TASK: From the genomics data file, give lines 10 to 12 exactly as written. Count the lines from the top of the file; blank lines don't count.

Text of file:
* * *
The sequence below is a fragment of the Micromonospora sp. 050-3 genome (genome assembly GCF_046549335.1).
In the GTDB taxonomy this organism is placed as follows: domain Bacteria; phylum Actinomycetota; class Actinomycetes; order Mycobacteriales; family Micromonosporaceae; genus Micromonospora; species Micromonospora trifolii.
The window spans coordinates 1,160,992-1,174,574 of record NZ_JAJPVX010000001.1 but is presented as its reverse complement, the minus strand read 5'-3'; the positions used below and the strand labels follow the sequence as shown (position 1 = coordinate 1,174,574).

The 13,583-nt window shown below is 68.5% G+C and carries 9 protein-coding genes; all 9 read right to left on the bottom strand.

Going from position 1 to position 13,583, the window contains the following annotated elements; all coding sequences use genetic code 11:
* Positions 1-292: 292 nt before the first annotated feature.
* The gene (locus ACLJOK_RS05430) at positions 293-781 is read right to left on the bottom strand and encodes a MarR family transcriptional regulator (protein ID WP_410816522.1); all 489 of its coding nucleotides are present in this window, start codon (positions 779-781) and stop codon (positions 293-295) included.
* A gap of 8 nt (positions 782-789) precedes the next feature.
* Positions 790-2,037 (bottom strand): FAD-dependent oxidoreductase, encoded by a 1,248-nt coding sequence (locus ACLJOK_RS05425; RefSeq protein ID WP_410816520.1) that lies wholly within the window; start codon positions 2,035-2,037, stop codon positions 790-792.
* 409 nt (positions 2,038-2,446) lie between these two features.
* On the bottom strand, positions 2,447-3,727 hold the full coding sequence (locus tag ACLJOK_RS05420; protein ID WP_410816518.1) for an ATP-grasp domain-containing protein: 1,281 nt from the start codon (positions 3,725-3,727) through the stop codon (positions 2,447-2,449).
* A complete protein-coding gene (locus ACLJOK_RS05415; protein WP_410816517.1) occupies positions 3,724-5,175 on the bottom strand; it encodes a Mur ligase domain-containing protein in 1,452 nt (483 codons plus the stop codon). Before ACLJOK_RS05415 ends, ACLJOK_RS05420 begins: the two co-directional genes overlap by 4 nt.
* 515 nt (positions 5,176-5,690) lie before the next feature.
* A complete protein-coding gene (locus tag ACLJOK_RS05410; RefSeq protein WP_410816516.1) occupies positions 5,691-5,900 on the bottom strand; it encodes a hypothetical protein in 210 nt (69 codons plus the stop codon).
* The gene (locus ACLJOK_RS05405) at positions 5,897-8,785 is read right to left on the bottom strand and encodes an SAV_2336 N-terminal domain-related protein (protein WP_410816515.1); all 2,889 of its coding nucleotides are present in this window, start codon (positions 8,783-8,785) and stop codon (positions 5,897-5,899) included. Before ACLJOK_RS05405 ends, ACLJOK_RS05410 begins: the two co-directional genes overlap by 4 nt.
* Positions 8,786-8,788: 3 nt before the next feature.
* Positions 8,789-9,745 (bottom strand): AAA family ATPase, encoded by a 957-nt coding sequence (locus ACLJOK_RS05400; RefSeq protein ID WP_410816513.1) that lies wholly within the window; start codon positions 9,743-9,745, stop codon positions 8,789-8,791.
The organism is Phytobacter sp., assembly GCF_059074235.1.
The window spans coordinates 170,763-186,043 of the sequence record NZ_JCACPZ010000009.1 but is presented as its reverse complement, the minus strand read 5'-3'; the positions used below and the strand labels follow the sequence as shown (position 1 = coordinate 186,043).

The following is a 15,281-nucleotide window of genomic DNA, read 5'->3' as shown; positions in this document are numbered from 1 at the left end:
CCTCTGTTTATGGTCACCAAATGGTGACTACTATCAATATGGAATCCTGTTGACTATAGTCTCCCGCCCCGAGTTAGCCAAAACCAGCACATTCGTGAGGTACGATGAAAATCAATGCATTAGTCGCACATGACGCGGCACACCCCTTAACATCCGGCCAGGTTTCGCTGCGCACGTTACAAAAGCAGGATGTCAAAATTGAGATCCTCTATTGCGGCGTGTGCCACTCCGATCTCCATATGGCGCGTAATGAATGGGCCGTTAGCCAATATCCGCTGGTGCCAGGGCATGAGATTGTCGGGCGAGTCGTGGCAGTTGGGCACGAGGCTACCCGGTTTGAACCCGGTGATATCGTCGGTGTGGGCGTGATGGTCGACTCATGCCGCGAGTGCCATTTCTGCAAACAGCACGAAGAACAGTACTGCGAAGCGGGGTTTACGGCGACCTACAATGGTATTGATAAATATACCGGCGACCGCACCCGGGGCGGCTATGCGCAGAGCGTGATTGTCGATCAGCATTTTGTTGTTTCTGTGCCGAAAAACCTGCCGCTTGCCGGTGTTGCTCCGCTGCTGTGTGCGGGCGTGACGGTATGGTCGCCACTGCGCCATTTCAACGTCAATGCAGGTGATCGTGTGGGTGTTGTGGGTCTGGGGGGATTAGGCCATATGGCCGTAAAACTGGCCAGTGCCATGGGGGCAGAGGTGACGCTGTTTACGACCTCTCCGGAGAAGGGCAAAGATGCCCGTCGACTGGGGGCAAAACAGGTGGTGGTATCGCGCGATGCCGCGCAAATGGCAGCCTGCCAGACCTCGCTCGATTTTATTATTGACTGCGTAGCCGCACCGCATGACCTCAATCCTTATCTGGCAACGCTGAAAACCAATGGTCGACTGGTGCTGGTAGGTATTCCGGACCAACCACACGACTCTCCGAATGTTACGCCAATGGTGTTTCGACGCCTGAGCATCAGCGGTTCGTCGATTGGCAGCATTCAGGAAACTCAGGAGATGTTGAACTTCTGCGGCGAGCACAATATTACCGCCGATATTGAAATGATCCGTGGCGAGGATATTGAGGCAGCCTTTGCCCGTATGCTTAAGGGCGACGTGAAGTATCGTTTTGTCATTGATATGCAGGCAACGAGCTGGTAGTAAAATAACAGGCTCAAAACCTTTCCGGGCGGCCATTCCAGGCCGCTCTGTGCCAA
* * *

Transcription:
* 409 nt (positions 2,038-2,446) lie between these two features.
* On the bottom strand, positions 2,447-3,727 hold the full coding sequence (locus tag ACLJOK_RS05420; protein ID WP_410816518.1) for an ATP-grasp domain-containing protein: 1,281 nt from the start codon (positions 3,725-3,727) through the stop codon (positions 2,447-2,449).
* A complete protein-coding gene (locus ACLJOK_RS05415; protein WP_410816517.1) occupies positions 3,724-5,175 on the bottom strand; it encodes a Mur ligase domain-containing protein in 1,452 nt (483 codons plus the stop codon). Before ACLJOK_RS05415 ends, ACLJOK_RS05420 begins: the two co-directional genes overlap by 4 nt.